Today marks the 19th anniversary of one of the darkest days in American history: the attach on The World Trade Center known only by its date, 9/11. While many years ago now have past, it still feels like yesterday to many people and indeed is only yesterday when speaking archaeologically. However, archaeologist played an important role shortly after the event and still work at the site and in aspects relating to the event.
Forensic anthropologists, some of whom come from archaeological backgrounds and many who have had archaeological training, worked tirelessly from the day of the attach through July 2004 to recover and identify 19,970 human remains. This recovery operation acted similarly to archaeological excavations; sifting through piles of debris and identifying every bone or charred piece of metal. After the collection, the remains were identified using DNA analysis and returned to their families.
Ten years after the catastrophe, an 8-acre, outdoor tree-covered 9/11 Memorial Plaza was created on Ground Zero. This plaza contains two pools
surrounded by the name of the 2,977 victims of the World Trade Center, Pentagon, and Flight 93. A year later the 9/11 Memorial Museum was opened. This museum treats Ground Zero as it would an archaeological site, using artifacts from the disaster, location, and personal stories to transport visitors to the event. Artifacts (rubble) from the Towers were repatriated back to the site and placed in public areas for people to walk through. These include large pieces of steel, an elevator motor, fire engine from a company that lost 11 members, and a broadcast antenna from the North Tower. These large artifacts and the in situ structural columns create an atmosphere similar to the ruins of other archaeological sites were visitors ask the question “what happened here”. The museum structure itself is called Reflecting Absence and is located below the ground, drawing attention not only to its absence but the absence of the Towers themselves. Exhibits use photographs, footage, and personal testimonies to create a soundscape allowing witnesses to narrate the exhibits rather than signs. This is a feature that is not possible at many archaeological sites whose events took place hundreds or thousands of years ago.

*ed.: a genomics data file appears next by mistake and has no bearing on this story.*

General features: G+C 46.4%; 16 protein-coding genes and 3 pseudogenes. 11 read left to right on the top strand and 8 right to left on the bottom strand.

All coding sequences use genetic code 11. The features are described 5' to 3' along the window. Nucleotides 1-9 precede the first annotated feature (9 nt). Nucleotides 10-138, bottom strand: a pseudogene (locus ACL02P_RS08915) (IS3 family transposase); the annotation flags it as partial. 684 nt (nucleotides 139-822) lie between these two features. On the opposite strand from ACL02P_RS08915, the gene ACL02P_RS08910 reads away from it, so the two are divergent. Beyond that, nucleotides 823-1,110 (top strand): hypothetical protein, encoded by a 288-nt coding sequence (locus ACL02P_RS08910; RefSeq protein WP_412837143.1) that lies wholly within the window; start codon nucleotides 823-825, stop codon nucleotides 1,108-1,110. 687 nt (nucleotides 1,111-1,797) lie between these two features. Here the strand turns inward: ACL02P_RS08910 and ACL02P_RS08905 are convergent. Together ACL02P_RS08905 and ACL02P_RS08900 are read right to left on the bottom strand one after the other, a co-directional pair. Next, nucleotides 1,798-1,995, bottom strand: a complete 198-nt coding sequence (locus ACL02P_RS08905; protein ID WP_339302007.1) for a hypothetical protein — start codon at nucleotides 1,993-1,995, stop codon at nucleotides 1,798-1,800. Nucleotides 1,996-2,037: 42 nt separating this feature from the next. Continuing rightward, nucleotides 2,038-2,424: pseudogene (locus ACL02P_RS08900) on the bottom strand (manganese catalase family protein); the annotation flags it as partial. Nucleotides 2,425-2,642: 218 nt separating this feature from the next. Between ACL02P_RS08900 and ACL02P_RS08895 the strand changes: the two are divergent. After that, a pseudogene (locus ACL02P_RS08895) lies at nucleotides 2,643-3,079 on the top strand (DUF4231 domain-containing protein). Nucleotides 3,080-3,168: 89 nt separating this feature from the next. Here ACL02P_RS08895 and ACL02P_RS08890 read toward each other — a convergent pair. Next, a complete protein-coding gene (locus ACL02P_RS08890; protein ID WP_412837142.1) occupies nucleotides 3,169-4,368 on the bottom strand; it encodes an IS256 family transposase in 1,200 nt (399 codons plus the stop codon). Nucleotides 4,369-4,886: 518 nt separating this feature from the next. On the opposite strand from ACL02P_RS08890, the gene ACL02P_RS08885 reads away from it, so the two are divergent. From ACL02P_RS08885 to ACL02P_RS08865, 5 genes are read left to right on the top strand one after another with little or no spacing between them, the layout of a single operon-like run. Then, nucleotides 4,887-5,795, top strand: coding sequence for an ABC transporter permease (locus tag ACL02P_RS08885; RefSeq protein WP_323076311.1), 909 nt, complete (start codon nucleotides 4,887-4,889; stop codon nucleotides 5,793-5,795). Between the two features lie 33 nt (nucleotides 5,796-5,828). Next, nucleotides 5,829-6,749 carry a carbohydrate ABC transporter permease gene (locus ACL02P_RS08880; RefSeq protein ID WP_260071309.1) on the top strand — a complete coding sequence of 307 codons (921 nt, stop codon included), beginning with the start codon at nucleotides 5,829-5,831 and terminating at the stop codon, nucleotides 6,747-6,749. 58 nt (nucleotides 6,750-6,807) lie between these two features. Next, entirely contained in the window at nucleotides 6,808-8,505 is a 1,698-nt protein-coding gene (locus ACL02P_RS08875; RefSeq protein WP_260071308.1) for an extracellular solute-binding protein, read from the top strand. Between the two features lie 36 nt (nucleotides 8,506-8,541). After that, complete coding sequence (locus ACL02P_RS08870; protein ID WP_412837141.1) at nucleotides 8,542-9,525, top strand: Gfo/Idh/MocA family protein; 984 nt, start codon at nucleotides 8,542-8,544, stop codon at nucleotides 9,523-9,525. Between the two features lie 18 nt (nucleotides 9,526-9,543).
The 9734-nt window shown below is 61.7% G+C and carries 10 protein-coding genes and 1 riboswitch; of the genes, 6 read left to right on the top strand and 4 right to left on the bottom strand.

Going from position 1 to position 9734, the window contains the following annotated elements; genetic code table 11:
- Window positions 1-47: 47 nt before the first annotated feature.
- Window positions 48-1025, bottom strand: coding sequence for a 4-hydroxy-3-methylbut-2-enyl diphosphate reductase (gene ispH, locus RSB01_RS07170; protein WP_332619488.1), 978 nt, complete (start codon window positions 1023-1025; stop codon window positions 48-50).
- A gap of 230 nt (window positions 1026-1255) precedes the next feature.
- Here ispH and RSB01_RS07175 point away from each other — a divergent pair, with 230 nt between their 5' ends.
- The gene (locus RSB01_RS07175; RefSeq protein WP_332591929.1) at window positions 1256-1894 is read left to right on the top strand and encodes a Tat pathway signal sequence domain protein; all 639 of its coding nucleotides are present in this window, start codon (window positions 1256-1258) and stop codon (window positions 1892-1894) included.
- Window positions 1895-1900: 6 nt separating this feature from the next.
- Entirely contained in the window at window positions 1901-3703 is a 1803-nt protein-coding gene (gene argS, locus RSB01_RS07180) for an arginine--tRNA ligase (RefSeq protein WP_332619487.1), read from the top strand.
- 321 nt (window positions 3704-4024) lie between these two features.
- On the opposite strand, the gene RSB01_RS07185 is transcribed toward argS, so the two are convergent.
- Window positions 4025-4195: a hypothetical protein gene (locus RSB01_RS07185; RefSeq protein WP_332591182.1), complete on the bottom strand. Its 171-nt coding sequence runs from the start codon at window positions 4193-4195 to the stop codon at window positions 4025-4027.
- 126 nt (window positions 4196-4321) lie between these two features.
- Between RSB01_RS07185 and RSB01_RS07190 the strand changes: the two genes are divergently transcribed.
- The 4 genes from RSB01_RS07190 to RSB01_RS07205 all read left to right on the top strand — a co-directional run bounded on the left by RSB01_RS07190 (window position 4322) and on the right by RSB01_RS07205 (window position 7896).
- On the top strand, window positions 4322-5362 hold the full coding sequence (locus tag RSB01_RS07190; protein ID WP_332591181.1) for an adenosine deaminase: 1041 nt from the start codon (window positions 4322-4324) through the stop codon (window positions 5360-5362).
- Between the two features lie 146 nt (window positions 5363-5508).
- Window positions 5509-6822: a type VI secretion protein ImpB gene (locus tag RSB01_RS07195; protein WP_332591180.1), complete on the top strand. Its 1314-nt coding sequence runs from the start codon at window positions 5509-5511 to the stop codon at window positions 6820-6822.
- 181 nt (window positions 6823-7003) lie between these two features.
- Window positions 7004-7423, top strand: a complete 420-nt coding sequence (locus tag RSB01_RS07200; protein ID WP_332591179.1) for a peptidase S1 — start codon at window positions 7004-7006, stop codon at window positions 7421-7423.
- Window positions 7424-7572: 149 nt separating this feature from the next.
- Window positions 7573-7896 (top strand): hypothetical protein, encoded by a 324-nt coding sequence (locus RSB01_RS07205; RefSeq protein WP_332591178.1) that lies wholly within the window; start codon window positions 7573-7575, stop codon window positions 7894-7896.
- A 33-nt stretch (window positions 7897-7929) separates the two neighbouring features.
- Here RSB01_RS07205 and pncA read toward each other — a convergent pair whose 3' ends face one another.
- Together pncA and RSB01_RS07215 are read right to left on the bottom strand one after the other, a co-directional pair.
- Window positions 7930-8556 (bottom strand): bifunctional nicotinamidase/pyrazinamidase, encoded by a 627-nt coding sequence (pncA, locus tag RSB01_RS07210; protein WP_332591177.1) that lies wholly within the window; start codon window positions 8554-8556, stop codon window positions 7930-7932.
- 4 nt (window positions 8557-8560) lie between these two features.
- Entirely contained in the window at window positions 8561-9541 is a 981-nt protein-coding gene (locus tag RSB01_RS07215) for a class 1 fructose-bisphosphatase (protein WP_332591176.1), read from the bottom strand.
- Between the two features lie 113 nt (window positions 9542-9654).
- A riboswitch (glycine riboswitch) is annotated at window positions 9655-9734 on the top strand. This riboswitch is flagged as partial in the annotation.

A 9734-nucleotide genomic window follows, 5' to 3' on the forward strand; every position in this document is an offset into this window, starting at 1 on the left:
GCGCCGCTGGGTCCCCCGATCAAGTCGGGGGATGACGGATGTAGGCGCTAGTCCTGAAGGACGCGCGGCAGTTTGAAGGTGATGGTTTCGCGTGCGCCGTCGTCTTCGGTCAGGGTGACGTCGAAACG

Archaeology had one final interaction with Ground Zero. In 2010 during the construction of a Vehicle Security Center, archaeologists monitoring the project discovered a portion of an 18th century trade ship in exceptional condition. The 32-foot-long portion of this 70-foot-long brigantine vessel likely brought livestock, wood, and food to the Caribbean and brought back sugar and other goods. The vessel was likely brought to shore for repairs but when this section was deemed unsalvageable it was discarded. During this time, the shoreline was expanded. The clay-rich fill soil used to expand the shoreline covered the vessel creating an anaerobic environment perfect for preservation. It is rare to find these vessels in such incredible condition. The archaeologists decided the best course of action was to carefully excavate, dismantle, and preserve the ship for research. However, because of the need to continue construction, the team had only 5 days to complete this task.
9/11 was a horrific event that sparks a huge chain of conflicts that are still going on today. Every single person, profession, and heart was impacted by this event. There are those heroic first responders who rushed to the scene risking and even giving up their lives to save others, the courageous passengers of Flight 93 and other regular people who acted to help others, and all those people to helped in the aftermath of the tragedy. This even extended to archaeologists who aided in recovery and were allowed to preserve the memory of the event for all time. Thank you so those who helped others during this time and who still help others today.
Source: Kerrigan, Ian 2011 Exhibiting 9/11: Interpreting Archaeology and Memory at the World Trade Center Site. Exhibitionist, Fall: 20-24.